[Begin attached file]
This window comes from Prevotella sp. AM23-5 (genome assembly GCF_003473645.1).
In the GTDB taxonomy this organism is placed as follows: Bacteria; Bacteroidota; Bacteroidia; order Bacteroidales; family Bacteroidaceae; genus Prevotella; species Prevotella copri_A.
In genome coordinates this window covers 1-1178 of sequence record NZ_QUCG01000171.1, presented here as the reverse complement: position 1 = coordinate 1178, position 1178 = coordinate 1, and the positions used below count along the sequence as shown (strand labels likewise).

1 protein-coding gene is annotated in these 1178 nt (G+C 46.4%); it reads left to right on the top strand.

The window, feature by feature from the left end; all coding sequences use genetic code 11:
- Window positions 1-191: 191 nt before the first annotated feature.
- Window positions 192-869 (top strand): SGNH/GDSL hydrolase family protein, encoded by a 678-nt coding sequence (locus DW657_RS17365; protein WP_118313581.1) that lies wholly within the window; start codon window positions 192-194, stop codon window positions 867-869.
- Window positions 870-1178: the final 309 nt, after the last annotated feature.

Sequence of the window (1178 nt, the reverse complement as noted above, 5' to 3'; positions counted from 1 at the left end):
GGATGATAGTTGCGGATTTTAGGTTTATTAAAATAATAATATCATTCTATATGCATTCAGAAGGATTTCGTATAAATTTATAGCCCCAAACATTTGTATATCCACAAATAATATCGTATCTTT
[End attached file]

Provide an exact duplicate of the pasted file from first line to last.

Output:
This window comes from Prevotella sp. AM23-5 (genome assembly GCF_003473645.1).
In the GTDB taxonomy this organism is placed as follows: Bacteria; Bacteroidota; Bacteroidia; order Bacteroidales; family Bacteroidaceae; genus Prevotella; species Prevotella copri_A.
In genome coordinates this window covers 1-1178 of sequence record NZ_QUCG01000171.1, presented here as the reverse complement: position 1 = coordinate 1178, position 1178 = coordinate 1, and the positions used below count along the sequence as shown (strand labels likewise).

1 protein-coding gene is annotated in these 1178 nt (G+C 46.4%); it reads left to right on the top strand.

The window, feature by feature from the left end; all coding sequences use genetic code 11:
- Window positions 1-191: 191 nt before the first annotated feature.
- Window positions 192-869 (top strand): SGNH/GDSL hydrolase family protein, encoded by a 678-nt coding sequence (locus DW657_RS17365; protein WP_118313581.1) that lies wholly within the window; start codon window positions 192-194, stop codon window positions 867-869.
- Window positions 870-1178: the final 309 nt, after the last annotated feature.

Sequence of the window (1178 nt, the reverse complement as noted above, 5' to 3'; positions counted from 1 at the left end):
GGATGATAGTTGCGGATTTTAGGTTTATTAAAATAATAATATCATTCTATATGCATTCAGAAGGATTTCGTATAAATTTATAGCCCCAAACATTTGTATATCCACAAATAATATCGTATCTTT